- I can’t help wondering about the irony in the apostle’s wish: Free from anxiety? – when whatever state of life to which we aspire will lead us to be anxious about something! Let’s leave that for the homilist, and let us play it straight.
- He compares and contrasts unmarried people with married people. I have to read with understanding, so that my listeners will hear the entire message and not misconstrue it.
- I do not hear explicit preference or judgment over the two states of life, only the facts that are clear to everyone, even ourselves. There are two pairs of contrasts, each a mirror image of the other. To be anxious about the things of the Lord or anxious about the things of the world, as we know, do not limit either the unmarried (including celibate) or the married in their spiritual alertness. Paul was realistic enough to know that few could imitate his example; see verse 7.
- I must be the first to avoid misunderstanding the passage. There are many words of guidance and caution and I will try to recapture them. It is for your own benefit, not to impose a restraint.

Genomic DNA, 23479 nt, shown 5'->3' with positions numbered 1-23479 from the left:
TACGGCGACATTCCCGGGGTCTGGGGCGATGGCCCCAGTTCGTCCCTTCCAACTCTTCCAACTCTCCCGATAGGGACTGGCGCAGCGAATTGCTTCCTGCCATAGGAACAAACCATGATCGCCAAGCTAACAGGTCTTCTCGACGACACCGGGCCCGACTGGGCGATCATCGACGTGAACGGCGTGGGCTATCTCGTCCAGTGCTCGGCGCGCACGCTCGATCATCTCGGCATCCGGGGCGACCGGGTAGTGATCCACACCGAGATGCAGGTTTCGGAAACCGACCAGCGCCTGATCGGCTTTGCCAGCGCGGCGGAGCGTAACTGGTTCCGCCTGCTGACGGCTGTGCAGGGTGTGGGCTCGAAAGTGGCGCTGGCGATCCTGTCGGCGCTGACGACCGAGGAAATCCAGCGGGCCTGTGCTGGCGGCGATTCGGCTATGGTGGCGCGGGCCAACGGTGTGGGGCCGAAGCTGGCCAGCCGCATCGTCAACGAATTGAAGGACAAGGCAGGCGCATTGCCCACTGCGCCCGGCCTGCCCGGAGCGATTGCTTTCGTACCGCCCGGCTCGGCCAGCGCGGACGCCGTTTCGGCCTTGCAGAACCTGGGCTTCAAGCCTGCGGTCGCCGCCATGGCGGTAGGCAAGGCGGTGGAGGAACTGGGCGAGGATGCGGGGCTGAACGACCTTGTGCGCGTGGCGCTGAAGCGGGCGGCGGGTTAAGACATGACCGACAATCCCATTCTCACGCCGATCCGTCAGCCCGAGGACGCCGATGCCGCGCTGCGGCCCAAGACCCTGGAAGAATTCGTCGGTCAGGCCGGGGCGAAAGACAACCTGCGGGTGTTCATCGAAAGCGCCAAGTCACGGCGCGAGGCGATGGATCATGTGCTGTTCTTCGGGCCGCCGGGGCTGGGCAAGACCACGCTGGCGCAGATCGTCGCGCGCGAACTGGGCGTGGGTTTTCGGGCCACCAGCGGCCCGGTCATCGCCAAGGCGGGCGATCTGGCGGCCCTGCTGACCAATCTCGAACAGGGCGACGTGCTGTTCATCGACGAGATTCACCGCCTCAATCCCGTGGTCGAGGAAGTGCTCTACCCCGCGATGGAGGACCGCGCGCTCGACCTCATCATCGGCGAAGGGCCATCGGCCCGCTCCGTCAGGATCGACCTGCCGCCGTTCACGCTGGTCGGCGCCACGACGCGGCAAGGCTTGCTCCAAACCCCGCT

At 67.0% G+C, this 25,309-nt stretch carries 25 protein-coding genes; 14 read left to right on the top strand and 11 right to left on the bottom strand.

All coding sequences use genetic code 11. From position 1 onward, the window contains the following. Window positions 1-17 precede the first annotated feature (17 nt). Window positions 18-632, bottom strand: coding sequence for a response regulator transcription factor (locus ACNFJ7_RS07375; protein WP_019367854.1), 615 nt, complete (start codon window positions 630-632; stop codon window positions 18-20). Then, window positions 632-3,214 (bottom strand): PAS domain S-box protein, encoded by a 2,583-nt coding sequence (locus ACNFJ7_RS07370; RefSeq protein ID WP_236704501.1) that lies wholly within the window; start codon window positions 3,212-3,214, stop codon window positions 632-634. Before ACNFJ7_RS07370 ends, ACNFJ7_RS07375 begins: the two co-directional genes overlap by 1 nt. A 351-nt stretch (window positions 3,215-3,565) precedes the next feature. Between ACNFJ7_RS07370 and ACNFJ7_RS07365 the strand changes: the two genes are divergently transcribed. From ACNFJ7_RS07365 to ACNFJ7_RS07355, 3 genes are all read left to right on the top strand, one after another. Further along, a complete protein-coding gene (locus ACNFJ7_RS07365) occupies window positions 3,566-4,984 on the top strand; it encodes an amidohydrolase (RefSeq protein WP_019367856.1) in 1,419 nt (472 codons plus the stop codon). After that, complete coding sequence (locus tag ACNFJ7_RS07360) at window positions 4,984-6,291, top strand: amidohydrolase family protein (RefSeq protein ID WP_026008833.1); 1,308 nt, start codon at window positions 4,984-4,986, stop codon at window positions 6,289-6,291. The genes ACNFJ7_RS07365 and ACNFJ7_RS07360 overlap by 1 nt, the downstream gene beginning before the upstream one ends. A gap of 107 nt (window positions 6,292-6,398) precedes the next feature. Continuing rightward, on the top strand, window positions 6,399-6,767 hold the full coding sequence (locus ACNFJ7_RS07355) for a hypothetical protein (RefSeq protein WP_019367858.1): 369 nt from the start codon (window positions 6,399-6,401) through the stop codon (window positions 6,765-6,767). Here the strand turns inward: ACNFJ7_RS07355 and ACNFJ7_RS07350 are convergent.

- The apostle’s priority comes out at the end of the passage: for the sake of propriety and adherence to the Lord without distraction. The passage itself is taken from a long discussion of the proper relation between men and women. The church of Corinth was taken by extreme lifestyles and quick to judge one as superior to another. The apostle was addressing that specific church, and in the context of the imminent return of the Lord.
- Central point: Each calling in the church has its place and its obligations.
- The message for our assembly: According to the apostle, the married have as their first obligation to please each other, the man to please his wife and the woman to please her husband. Let us laypersons keep in mind this calling above all others. At the same time we can value an undivided life as essential for keeping the others alert to the Lord’s coming.
- I will challenge myself: To read with understanding, allowing my listeners to overhear a careful discussion from the early church, pausing as I go and reminding everyone of our higher calling.
Gospel. Mark 1, 21-28